Near Zero NOx
Emissions and High Fuel Efficiency Diesel Engine: the NADITM
Concept Using Dual Mode Combustion
||WALTER B. (IFP (1))
GATELLIER B. (IFP (1))
The part of Diesel engines on the transport market should increase within the years to come thanks to their high thermal efficiency coupled with low carbon dioxide (CO2) emissions, provided their nitrogen oxides (NOx) and particulate emissions are reduced. At present, adequate after-treatments, NOx and particulate matter (PM) traps are developed or industrialized with still concerns about fuel economy, robustness, sensitivity to fuel sulfur and cost because of their complex and sophisticated control strategy. New combustion process such as homogeneous charge compression ignition are investigated for their potential to achieve near zero particulate and NOx emissions. Their main drawbacks are too high unburned hydrocarbons (HC) and carbon monoxide (CO) emissions, combustion control at high load and then limited operating range and power output. As an answer for challenges the Diesel engine is facing, IFP has developed a combustion system able to reach near zero particulate and NOx emissions while maintaining performance standards of the DI Diesel engines. This "dual mode" engine application called NADITM (Narrow Angle Direct Injection) applies homogeneous charge compression ignition at part load and switches to conventional Diesel combustion to reach full load requirements.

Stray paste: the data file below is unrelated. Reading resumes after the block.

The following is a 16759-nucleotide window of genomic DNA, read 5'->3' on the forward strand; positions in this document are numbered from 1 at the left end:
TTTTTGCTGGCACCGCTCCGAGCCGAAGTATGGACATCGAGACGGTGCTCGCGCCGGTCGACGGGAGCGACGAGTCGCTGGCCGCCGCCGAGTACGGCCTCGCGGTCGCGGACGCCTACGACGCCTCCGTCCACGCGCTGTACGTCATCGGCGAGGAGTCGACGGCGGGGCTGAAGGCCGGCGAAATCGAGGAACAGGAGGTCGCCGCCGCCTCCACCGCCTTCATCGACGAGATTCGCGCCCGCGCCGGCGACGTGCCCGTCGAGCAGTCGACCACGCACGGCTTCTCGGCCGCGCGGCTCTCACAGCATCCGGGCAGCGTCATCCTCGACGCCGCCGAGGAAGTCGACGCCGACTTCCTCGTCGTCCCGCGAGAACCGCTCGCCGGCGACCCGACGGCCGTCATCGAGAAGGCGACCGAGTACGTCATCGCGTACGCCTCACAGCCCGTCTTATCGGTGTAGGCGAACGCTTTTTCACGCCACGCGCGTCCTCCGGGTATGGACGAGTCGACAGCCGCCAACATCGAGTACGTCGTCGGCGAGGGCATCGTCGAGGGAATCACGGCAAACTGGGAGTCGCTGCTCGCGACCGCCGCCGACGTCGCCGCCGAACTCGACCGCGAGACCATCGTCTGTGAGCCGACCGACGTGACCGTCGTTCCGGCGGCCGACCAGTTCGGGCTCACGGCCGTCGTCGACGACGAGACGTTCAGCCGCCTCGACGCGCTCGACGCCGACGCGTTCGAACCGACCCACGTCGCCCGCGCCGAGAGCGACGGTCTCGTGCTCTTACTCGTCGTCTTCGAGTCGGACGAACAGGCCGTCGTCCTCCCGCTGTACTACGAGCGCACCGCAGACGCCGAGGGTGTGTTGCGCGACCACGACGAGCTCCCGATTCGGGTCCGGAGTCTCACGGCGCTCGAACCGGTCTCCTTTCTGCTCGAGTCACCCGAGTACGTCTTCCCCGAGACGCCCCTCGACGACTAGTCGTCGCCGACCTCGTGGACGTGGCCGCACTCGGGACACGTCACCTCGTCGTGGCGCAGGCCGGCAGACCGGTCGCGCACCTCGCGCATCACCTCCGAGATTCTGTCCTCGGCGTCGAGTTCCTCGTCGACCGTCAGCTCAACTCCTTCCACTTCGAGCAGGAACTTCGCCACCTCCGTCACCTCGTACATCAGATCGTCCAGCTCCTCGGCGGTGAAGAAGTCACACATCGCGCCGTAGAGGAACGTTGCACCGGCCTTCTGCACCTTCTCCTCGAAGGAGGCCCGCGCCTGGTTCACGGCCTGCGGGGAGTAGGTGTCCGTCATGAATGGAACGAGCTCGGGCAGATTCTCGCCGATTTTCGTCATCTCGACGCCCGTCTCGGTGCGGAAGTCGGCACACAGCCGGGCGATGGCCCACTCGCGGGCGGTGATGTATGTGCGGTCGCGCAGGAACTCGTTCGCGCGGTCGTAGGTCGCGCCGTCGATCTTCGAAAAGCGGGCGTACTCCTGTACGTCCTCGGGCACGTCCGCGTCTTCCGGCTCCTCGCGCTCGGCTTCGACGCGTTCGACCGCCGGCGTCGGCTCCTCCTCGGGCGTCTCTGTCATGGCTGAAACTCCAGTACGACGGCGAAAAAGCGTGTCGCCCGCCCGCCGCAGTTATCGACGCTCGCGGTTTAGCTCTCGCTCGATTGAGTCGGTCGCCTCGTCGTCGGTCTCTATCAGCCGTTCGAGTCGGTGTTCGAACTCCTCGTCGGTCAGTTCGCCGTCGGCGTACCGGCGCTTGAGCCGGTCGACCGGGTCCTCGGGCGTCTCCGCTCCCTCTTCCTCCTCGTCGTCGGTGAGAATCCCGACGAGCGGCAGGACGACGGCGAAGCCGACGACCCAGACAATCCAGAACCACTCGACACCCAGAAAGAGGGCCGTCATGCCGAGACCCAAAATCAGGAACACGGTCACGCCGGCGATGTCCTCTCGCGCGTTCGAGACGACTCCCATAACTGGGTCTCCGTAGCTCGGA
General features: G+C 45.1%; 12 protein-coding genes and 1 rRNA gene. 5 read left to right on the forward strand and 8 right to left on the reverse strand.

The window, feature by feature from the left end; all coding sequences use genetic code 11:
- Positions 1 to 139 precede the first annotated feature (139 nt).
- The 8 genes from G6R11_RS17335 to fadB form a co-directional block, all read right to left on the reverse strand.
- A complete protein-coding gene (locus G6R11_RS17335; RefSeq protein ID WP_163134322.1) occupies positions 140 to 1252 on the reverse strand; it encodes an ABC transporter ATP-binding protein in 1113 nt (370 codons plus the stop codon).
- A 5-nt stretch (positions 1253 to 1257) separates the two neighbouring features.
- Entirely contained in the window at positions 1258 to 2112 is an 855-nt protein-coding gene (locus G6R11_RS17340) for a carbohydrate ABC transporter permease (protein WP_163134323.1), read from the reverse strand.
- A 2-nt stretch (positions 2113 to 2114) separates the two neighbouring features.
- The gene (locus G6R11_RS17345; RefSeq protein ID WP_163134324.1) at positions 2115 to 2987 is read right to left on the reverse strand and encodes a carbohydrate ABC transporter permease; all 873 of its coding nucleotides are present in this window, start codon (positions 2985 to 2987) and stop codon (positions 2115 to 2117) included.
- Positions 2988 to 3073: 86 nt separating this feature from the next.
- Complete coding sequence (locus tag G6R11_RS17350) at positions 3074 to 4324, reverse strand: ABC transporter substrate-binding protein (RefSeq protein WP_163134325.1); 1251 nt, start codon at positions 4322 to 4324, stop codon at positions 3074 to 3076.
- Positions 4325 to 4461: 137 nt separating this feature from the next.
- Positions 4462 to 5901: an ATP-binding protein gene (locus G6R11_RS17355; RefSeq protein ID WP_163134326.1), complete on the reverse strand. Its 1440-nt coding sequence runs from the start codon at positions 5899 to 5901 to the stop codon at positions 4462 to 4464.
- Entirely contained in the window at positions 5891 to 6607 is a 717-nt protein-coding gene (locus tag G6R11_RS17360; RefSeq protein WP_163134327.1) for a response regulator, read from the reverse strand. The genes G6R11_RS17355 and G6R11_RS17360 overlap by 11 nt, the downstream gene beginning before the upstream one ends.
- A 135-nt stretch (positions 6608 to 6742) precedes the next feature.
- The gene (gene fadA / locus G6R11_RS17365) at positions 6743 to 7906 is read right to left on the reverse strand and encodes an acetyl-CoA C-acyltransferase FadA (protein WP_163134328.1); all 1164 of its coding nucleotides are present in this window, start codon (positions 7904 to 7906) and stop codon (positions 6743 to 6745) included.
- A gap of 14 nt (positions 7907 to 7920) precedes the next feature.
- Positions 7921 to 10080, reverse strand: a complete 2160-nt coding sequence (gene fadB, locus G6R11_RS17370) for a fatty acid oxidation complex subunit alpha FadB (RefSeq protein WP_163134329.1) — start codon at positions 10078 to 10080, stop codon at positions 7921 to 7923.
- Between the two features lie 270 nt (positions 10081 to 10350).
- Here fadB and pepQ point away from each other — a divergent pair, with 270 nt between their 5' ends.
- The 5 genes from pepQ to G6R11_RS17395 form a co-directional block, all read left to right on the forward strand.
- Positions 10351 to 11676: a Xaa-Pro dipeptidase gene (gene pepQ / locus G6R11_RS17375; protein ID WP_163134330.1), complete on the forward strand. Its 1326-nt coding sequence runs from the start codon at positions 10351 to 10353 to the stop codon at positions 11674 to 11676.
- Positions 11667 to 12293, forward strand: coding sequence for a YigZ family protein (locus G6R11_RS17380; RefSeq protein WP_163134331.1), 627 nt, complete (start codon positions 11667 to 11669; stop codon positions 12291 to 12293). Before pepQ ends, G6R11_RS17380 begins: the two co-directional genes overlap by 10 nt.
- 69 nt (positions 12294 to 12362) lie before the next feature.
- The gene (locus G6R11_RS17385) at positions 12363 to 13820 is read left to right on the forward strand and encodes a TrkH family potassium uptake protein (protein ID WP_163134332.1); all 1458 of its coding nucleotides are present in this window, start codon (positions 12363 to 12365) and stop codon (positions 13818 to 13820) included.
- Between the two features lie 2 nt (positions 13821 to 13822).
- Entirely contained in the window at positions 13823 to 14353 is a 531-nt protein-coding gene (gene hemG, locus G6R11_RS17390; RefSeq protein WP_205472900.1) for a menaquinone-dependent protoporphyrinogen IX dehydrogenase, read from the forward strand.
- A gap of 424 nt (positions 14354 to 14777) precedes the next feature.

At part load (including Motor Vehicle Emissions Group–MVEG–and Federal Test Procedure–FTP–cycles), HCCI combustion mode allows near zero particulate and NOx emissions and maintains very good fuel efficiency close to an Euro III Diesel engine. At 1500 and 2500 rpm, NADITM reaches 0.6 and 0.9 MPa (6 and 9 bar) of indicated mean effective pressure (IMEP) with emissions of NOx and particulate matter under 0.05 g/kWh. That means respectively 100 and 10 times lower than a conventional Diesel engine. At full load, NADITMsystem is consistent with future Diesel engine power density standard. At 4000 rpm, 50 to 55 kW/l has been reached with conventional limiting factors and engine parameters settings. Advanced engine technology such as further generation of common rail fuel injection system, Variable Valve Actuation (VVA), Variable Compression Ratio (VCR) engine or electric assisted turbocharger will be useful.